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As a relative oldster in the world on online tech, LinkedIn struggles with the same issues faced by companies like Google and Yahoo: how to stay beautiful and relevant when the very definitions of those terms are being constantly redefined by startups.
In this regard, Google is holding its own, and Yahoo is engineering a massive turnaround. LinkedIn, however, is a stunning success story — one that investors are loving right now.
And that story is definitely reflected in today’s earnings.
Between July and September, the professional network raked in $393 million, up 56 percent from $252 million this time last year.
Net loss for Q3 2013 was $3.4 million, a decrease from last year’s profits of $2.3 million for Q3.
The company’s membership head count stands at 259 million, up significantly from 187 million in September 2012.
LinkedIn has been focusing a lot on mobile over the past year or two, and that focus shines in every aspect from design to features to ads. The mere range of platforms and stand-alone apps is astounding: Recruiter, Contacts, Intro, etc. And each one is getting a constant stream of updates, feature-adds, and UI improvements.
With all those platforms comes new opportunities to sell sponsored updates (LinkedIn’s very first mobile ads) and jobs in new formats and placements — opportunities that become ever more important as the network speeds toward its “mobile moment,” chief executive officer Jeff Weiner’s term for hitting 50 percent of all traffic coming from mobile. He personally expects that to happen next year.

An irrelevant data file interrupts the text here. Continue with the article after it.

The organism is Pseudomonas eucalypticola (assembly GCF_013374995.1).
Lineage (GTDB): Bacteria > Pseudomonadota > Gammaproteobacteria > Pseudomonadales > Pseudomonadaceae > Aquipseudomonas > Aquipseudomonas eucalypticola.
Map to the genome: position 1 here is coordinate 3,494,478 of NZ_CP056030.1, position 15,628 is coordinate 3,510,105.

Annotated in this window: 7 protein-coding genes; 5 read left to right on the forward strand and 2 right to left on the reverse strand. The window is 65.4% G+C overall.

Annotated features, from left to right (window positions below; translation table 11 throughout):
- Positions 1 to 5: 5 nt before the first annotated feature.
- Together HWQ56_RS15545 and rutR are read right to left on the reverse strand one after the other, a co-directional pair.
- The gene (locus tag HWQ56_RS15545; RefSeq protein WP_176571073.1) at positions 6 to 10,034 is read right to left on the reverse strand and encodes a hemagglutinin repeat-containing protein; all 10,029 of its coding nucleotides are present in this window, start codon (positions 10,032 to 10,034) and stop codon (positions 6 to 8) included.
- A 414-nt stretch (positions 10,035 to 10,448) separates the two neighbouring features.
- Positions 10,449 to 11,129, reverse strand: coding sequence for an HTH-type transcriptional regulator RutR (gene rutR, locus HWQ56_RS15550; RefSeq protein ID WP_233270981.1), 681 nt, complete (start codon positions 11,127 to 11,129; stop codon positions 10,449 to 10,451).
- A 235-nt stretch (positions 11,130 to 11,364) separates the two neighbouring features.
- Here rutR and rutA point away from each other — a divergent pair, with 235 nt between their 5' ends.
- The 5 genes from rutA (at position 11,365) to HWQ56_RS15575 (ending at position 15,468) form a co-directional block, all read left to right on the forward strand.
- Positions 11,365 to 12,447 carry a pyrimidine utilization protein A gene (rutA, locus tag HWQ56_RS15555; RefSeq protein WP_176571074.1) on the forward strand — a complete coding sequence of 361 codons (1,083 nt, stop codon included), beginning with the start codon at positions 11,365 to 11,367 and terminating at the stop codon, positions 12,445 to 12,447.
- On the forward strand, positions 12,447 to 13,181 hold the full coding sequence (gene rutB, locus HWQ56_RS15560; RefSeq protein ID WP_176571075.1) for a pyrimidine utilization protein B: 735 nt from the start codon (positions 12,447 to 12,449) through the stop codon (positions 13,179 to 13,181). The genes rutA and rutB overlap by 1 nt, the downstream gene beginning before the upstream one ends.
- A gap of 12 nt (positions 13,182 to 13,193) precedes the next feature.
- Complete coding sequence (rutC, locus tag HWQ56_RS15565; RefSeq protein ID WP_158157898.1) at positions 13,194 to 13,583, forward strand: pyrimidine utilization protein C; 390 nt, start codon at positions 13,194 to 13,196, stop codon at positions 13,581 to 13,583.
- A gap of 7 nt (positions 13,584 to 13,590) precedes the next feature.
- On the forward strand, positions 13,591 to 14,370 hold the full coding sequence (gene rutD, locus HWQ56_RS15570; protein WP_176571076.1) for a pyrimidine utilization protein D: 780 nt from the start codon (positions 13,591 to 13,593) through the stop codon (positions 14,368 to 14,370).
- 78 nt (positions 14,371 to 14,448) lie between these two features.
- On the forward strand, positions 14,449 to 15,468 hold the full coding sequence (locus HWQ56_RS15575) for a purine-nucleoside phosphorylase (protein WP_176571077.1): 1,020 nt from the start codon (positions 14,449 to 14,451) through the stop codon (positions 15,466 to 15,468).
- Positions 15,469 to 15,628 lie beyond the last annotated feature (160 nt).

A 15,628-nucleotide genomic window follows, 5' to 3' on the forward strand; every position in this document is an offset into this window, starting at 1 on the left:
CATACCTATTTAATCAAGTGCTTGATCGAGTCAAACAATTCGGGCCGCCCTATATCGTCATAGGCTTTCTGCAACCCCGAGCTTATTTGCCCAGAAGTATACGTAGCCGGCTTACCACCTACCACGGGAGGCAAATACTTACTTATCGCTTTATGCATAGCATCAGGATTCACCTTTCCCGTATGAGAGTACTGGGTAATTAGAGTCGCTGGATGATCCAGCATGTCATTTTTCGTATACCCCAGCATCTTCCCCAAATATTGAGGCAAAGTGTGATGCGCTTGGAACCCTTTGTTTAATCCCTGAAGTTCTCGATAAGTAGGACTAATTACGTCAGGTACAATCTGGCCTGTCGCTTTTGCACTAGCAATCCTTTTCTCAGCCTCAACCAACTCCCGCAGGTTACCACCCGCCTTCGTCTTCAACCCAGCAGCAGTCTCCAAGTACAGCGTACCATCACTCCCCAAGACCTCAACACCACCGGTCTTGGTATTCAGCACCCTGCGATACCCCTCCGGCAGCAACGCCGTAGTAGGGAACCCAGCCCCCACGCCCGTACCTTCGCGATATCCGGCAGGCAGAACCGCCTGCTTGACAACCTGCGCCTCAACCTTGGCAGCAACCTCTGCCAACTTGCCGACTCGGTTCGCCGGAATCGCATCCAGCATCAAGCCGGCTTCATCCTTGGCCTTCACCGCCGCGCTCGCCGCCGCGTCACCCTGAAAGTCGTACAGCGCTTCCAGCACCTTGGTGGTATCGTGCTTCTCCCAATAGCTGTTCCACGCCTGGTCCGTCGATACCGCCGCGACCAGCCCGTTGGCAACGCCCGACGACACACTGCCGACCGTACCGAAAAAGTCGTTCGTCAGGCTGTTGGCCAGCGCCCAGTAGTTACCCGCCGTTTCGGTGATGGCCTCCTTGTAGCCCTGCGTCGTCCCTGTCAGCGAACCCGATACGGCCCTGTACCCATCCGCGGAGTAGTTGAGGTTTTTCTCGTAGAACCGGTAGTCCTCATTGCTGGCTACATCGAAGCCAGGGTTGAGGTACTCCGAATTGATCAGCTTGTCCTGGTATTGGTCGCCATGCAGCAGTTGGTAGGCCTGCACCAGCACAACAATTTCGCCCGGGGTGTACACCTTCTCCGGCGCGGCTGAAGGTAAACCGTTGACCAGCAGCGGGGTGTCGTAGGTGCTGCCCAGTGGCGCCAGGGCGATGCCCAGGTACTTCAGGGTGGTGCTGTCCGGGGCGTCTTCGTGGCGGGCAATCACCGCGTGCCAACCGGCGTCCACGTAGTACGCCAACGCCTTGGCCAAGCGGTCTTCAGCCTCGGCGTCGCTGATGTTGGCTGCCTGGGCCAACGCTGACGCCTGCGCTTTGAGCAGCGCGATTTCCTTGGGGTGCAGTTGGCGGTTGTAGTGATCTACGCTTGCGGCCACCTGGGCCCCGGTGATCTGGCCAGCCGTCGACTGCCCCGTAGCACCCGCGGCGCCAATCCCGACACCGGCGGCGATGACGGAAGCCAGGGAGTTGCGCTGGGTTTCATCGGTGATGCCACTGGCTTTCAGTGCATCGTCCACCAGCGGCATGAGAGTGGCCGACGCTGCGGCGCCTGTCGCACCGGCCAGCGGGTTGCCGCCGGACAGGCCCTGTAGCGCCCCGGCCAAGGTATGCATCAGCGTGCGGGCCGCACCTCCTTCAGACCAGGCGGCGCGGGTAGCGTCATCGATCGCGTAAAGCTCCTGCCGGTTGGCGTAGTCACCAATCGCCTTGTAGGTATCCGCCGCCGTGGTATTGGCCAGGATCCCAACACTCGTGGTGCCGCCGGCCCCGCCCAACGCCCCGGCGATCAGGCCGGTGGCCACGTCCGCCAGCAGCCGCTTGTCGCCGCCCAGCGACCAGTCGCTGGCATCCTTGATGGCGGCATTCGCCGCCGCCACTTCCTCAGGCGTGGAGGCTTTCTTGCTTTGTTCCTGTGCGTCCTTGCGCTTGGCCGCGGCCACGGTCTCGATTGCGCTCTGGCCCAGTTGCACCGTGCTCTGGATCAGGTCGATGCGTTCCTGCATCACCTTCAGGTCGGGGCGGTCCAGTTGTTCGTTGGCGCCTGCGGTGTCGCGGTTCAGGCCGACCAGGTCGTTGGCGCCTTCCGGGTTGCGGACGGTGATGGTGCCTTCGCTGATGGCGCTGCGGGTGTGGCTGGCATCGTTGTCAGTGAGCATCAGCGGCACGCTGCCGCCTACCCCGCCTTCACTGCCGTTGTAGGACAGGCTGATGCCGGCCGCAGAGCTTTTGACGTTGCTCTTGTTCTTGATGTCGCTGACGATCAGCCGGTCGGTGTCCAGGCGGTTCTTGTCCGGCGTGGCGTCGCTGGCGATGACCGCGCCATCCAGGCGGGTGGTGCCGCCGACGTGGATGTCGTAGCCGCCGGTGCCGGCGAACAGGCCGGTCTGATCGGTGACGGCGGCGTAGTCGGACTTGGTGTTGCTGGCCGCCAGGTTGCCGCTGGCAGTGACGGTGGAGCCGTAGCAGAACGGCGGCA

Also, LinkedIn has been emphasizing news and content as a major part of its desktop and mobile experiences. The UI is elegant, and the content is algorithmically customized for each user. Again, this creates more opportunities to sell highly targeted commercial content.
Looking at its peers around the web, we see a still smallish company managing to hold its own. While Facebook obviously takes the lion’s share of social marketing budgets, eMarketer estimates that LinkedIn’s share of social-network ad spending worldwide will rise to 4 percent in 2013, up from 3.8 percent last year.
However, when you strip out the social filter, “LinkedIn accounts for less than 1 percent of all digital ad spending in the U.S. and worldwide,” an eMarketer analyst noted via email.
But LinkedIn’s growth in digital ad market share is expected to exceed the overall market growth. Online ad spend rose by 13.3 percent to $10.46 billion in Q3 2013, eMarketer estimates.
Overall, LinkedIn’s performance on the public market has been remarkably healthy for Q3. Here’s a look at stock prices between July 2013 and September 2013:
LNKD data by YCharts
When held up side-by-side with some of its competitors in various products and features, LinkedIn still shines, especially when compared with Monster on the job-search side and Yahoo/Google on the content-curation side:
LNKD data by YCharts